Define

talent strategy

How would you describe the leadership talent management strategy in your organisation?

Your answer is likely to depend on whether or not your senior business leaders see succession management as a strategic priority and treat workforce planning as a focus for sustaining long term business success.

Talent Management - Effective LeadershipEvery organisation needs a solid strategy for identifying and developing high performers for critical leadership roles. Too often, companies find themselves short of the right talent or skill sets when they need it and must resort to the recruitment process to fill the gap.

Traditional succession planning has been hard to implement for many reasons such as complexity, irrelevance to future business models or strategy, and lack of clarity, transparency and accountability, all of which add up to executive indifference.

If this resonates with you, it's time to reconstruct your approach so that the need for, and effective practice of, talent strategy management is ingrained in the mindset of executives and managers. The ultimate goal is a leadership talent agenda characterised by a vibrant and ongoing conversation about developing and retaining current talent towards the shifting demands of the business.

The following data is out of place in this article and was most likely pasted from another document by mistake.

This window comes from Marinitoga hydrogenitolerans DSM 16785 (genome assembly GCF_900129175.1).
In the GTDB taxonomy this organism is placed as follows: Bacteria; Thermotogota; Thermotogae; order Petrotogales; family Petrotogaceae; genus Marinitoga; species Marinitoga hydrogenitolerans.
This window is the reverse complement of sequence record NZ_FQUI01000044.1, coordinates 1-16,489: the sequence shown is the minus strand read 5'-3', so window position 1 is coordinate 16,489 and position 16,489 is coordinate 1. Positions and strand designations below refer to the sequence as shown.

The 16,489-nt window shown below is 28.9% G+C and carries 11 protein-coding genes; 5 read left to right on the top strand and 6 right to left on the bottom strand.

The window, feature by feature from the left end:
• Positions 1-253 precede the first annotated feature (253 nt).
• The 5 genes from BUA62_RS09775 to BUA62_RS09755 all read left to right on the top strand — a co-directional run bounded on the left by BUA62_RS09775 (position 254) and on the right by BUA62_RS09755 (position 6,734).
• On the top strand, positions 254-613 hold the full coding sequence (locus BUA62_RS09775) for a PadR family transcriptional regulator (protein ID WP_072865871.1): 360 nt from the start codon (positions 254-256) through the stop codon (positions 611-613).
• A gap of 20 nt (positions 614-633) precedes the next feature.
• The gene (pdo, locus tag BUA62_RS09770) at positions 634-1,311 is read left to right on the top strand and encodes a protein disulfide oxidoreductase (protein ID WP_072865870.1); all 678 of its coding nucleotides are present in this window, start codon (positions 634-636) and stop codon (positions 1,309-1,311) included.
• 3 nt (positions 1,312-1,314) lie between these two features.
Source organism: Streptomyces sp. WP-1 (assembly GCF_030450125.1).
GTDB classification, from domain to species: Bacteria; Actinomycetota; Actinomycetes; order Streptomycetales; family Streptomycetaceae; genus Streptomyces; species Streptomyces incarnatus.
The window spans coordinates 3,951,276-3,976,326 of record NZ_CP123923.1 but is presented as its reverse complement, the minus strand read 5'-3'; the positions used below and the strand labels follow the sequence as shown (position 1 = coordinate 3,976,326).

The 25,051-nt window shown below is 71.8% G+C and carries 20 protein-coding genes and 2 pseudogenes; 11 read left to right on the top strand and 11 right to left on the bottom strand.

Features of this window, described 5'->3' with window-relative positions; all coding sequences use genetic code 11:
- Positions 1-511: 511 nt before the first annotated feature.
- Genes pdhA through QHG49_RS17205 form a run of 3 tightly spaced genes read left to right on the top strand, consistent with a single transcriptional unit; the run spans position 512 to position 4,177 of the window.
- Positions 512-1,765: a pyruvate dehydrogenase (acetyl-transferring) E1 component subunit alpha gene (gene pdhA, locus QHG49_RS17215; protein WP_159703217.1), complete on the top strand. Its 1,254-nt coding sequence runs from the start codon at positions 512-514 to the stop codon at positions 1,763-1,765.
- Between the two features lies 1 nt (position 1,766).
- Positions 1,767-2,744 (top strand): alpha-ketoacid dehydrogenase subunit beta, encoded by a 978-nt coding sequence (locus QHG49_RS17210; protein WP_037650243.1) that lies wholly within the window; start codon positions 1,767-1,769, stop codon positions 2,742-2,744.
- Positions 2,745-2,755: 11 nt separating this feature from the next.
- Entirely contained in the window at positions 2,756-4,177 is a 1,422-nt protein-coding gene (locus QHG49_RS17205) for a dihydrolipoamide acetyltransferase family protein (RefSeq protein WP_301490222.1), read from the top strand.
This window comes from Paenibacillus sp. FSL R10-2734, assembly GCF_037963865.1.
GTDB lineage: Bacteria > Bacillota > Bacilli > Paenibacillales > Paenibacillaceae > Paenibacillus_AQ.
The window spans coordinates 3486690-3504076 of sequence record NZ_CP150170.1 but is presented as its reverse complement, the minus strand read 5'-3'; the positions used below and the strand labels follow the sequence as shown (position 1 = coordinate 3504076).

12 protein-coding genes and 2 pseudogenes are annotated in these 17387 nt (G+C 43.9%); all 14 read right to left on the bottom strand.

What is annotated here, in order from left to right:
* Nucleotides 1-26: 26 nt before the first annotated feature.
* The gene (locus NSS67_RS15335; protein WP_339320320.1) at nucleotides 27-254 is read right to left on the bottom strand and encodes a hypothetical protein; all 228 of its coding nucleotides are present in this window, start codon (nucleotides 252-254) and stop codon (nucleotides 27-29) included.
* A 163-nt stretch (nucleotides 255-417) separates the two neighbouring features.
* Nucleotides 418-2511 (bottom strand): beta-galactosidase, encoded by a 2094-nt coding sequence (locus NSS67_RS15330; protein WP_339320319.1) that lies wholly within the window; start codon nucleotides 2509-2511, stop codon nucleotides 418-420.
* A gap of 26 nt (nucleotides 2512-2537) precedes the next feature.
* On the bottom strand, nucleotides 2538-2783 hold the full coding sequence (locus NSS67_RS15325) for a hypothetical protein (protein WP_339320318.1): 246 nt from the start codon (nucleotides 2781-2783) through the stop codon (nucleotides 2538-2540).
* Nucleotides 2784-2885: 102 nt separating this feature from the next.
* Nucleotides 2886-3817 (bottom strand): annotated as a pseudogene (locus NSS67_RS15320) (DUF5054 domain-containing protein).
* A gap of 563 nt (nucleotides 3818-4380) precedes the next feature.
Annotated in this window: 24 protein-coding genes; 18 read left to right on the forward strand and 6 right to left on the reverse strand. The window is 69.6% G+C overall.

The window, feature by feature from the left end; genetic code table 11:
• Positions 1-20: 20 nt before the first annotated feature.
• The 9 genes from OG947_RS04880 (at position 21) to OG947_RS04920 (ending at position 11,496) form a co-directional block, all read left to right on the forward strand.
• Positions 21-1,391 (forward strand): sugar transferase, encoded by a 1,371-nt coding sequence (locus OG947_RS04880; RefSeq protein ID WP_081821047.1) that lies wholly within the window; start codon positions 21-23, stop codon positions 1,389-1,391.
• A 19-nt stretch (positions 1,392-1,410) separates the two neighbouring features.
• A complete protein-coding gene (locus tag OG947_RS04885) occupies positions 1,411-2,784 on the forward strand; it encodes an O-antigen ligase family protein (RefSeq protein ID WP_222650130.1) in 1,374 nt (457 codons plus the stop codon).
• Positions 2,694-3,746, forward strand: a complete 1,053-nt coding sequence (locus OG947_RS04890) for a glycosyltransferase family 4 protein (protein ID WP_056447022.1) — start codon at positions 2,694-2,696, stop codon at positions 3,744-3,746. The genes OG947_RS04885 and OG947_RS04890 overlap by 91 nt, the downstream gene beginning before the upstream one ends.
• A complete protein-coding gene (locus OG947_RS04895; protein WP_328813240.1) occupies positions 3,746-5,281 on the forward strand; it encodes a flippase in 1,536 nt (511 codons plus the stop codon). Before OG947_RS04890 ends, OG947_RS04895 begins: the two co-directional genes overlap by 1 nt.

In this context, the emphasis is as much on helping people grow in their roles and advance within the organisation as having people ready to step into critical roles. This approach adds to your employee value proposition, as you develop talent from within, leading to increased employee engagement. 

Those who have the high potential and possess the passion and aspiration to be in leadership roles should be fast-tracked through accelerated performance management and development through various assignments and learning experiences. We refer to this as the leadership radar - a key component of your workforce strategy. 

Some key principles of talent strategy are important to keep in mind:

  1. The focal point is always organisational capability that is at the heart of the business strategy.
  2. Your organisation's talent should be differentiated – not all people need or want the same opportunities or development. 
  3. A validated measure of potential should be used to eliminate subjective evaluation of people.
  4. The process should be rigorous, yet easy enough for people to engage readily in.
  5. The quality of the conversation is integral to the integrity of the talent management process.
  6. Succession management itself needs key performance indicators to measure its impact on the business.

For more on how to implement the talent strategy radar in your organisation please call us on +61 (3) 9666 3320 or email info@ldninternational.com